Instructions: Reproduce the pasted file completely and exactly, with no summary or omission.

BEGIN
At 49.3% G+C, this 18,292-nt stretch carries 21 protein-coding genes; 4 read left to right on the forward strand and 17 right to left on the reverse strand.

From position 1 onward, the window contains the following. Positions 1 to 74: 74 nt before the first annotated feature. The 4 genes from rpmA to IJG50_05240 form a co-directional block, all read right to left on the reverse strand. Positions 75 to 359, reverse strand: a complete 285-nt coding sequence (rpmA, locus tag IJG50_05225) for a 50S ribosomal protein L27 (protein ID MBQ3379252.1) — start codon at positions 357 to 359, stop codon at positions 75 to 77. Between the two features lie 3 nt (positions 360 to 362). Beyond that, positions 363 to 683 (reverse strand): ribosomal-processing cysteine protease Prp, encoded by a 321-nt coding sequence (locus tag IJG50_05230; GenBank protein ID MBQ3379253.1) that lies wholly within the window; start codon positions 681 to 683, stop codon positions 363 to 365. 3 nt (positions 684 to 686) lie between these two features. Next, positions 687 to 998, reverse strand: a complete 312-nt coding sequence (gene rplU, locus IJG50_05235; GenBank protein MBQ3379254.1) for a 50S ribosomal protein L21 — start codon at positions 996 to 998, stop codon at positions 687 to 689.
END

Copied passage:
At 49.3% G+C, this 18,292-nt stretch carries 21 protein-coding genes; 4 read left to right on the forward strand and 17 right to left on the reverse strand.

From position 1 onward, the window contains the following. Positions 1 to 74: 74 nt before the first annotated feature. The 4 genes from rpmA to IJG50_05240 form a co-directional block, all read right to left on the reverse strand. Positions 75 to 359, reverse strand: a complete 285-nt coding sequence (rpmA, locus tag IJG50_05225) for a 50S ribosomal protein L27 (protein ID MBQ3379252.1) — start codon at positions 357 to 359, stop codon at positions 75 to 77. Between the two features lie 3 nt (positions 360 to 362). Beyond that, positions 363 to 683 (reverse strand): ribosomal-processing cysteine protease Prp, encoded by a 321-nt coding sequence (locus tag IJG50_05230; GenBank protein ID MBQ3379253.1) that lies wholly within the window; start codon positions 681 to 683, stop codon positions 363 to 365. 3 nt (positions 684 to 686) lie between these two features. Next, positions 687 to 998, reverse strand: a complete 312-nt coding sequence (gene rplU, locus IJG50_05235; GenBank protein MBQ3379254.1) for a 50S ribosomal protein L21 — start codon at positions 996 to 998, stop codon at positions 687 to 689.